The Good: Nearly all the major subjects are covered in some detail - that is the key developments and insights. This includes all the major details of QED, Gauge Theory and Electroweak Theory, and finally the Standard Model. I loved the reviews on GUT, Quantum Gravity and Superstrings and a few bonus section/chapters like Solitons and Latice theories. Another good thing is the space given in the book - being a notes person, there is plenty of room to work out details and write notes beween equations and at the bottom of the page. Teh appendices contain all the necessary formulas for trace calculations but when it comes to QFT, appendices SHOULD also contain the Feynman rules for the various theories and/or interactions.
The Bad: The author has an unpleasant habbit of plugging and sticking formulas and equations here and there within developments thinking we remember exactly where it was discussed beforehand. Sorry but it becomes painfully annoying at times to understand the material presented in detail when you keep being distracted by finding the formulas 4 chapters before. If ever their is a second edition, I think many would realy like it to include more of the "Using eq. (3.113) and the normalization condition (3.etc.) we get..." more often such that we could worry less about finding which formula/equation (and where they are!) as opposed to working out the developments for ourselves - unless it is recommended as an exercice. For those that love developments and the origin of equations, Lahiri and Pal is much better. And why do textbooks of this caliber DO NOT contain worked out excercises or answers? I have done some of the exercises BUT what is the point of doing more of them if I do not know if I have the right answer! I guess I would more fully understand the material better IF I had a result like I have in the text. Learning QFT is also allowing the student to develop tool to calculate - hence worked out problems help in that endeavor.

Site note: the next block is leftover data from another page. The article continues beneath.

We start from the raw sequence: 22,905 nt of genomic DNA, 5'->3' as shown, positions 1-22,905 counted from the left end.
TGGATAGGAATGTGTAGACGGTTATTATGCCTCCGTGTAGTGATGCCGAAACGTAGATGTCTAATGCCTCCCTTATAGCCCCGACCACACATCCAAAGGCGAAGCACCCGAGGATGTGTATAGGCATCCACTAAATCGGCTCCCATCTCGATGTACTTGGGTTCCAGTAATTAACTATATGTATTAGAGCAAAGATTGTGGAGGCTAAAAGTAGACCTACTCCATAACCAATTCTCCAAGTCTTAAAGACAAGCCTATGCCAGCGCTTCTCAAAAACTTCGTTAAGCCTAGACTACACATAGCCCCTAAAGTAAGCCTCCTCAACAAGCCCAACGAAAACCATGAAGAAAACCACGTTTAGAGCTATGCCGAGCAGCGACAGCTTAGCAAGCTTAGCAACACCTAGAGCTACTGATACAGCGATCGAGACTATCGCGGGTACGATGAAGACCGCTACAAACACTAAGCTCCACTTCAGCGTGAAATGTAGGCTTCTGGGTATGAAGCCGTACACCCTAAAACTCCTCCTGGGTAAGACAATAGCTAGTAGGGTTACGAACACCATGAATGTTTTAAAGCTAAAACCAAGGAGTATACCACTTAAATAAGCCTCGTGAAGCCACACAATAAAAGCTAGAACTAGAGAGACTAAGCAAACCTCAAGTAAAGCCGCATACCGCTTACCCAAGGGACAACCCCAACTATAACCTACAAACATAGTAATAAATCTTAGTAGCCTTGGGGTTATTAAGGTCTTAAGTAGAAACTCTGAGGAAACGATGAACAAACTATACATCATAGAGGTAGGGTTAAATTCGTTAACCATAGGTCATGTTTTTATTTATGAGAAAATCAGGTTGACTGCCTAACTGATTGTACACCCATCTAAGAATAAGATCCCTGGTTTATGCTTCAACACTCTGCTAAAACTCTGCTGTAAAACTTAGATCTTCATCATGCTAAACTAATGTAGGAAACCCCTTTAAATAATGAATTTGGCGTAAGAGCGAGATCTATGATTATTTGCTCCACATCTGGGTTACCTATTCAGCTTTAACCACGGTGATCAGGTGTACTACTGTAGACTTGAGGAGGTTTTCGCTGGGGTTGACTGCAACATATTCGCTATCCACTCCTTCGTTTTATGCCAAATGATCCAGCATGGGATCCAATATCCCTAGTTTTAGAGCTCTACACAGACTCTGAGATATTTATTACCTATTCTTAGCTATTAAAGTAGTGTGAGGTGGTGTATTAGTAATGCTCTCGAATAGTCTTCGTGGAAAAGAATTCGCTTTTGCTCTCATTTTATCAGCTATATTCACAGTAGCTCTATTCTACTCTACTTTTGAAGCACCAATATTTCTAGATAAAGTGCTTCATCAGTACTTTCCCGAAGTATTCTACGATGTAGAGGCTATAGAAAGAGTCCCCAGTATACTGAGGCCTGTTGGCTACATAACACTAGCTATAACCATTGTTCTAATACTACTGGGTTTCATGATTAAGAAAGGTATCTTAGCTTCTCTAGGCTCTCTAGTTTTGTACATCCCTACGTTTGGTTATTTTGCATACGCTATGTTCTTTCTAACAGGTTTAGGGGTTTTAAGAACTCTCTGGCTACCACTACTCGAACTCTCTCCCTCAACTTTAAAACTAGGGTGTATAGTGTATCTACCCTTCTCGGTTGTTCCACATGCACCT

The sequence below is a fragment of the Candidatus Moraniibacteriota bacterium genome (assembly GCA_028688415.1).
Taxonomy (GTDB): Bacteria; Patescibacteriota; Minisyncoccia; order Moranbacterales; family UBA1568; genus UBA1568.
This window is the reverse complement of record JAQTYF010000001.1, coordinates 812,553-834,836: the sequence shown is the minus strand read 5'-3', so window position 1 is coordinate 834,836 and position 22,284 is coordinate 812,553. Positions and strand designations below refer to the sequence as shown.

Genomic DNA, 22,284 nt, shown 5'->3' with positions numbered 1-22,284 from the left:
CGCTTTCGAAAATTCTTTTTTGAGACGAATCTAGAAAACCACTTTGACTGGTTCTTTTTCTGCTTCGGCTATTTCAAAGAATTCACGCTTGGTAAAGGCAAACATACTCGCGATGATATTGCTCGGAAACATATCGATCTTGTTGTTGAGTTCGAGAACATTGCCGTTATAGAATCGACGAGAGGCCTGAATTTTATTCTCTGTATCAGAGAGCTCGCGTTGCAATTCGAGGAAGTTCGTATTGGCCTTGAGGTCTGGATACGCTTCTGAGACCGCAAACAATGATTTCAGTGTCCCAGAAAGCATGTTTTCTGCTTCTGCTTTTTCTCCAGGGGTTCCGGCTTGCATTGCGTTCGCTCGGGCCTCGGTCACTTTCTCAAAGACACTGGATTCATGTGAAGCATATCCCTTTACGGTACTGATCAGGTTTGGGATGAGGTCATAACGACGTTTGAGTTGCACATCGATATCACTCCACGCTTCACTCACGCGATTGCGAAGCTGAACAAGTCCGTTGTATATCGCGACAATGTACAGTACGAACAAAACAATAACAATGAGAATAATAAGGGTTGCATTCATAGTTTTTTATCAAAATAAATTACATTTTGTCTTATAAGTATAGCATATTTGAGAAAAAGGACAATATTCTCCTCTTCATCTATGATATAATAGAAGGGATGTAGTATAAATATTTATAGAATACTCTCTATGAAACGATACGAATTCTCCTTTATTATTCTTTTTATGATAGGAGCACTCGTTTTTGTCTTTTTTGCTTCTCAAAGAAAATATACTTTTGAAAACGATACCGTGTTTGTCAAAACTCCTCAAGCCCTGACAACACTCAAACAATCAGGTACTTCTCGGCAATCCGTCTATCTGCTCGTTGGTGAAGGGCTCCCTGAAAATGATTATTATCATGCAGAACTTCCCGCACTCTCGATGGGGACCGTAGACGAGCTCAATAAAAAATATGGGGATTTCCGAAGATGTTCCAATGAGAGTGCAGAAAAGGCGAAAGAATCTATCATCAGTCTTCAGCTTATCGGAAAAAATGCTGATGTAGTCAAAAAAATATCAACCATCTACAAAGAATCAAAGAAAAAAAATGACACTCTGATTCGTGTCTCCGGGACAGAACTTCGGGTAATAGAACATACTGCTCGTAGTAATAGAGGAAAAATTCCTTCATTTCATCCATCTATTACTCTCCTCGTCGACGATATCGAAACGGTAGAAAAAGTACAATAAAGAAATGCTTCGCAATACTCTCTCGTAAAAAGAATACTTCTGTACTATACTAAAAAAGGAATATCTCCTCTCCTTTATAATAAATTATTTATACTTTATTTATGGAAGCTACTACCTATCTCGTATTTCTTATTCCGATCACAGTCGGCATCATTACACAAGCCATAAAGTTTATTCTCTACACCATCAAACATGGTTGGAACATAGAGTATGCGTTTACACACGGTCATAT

The Ugly: I've seen better Dirac equation formulations and Wick's theorem developements (and application to second order interactions in phi4) is awful compared to other texts and not as straightforward as suggested.
In all, excellent reference book for the intermediate learner or expert that wants to avoid working out details and wants more the results and interpretation but for a student or someone who seeks to make calculations and basic research later on, Peskin and Schroeder is a better choice.
6 internautes sur 6 ont trouvé ce commentaire utile 
extensive problem sets are useful 12 août 2006
Par W Boudville - Publié sur Amazon.com
Format: Relié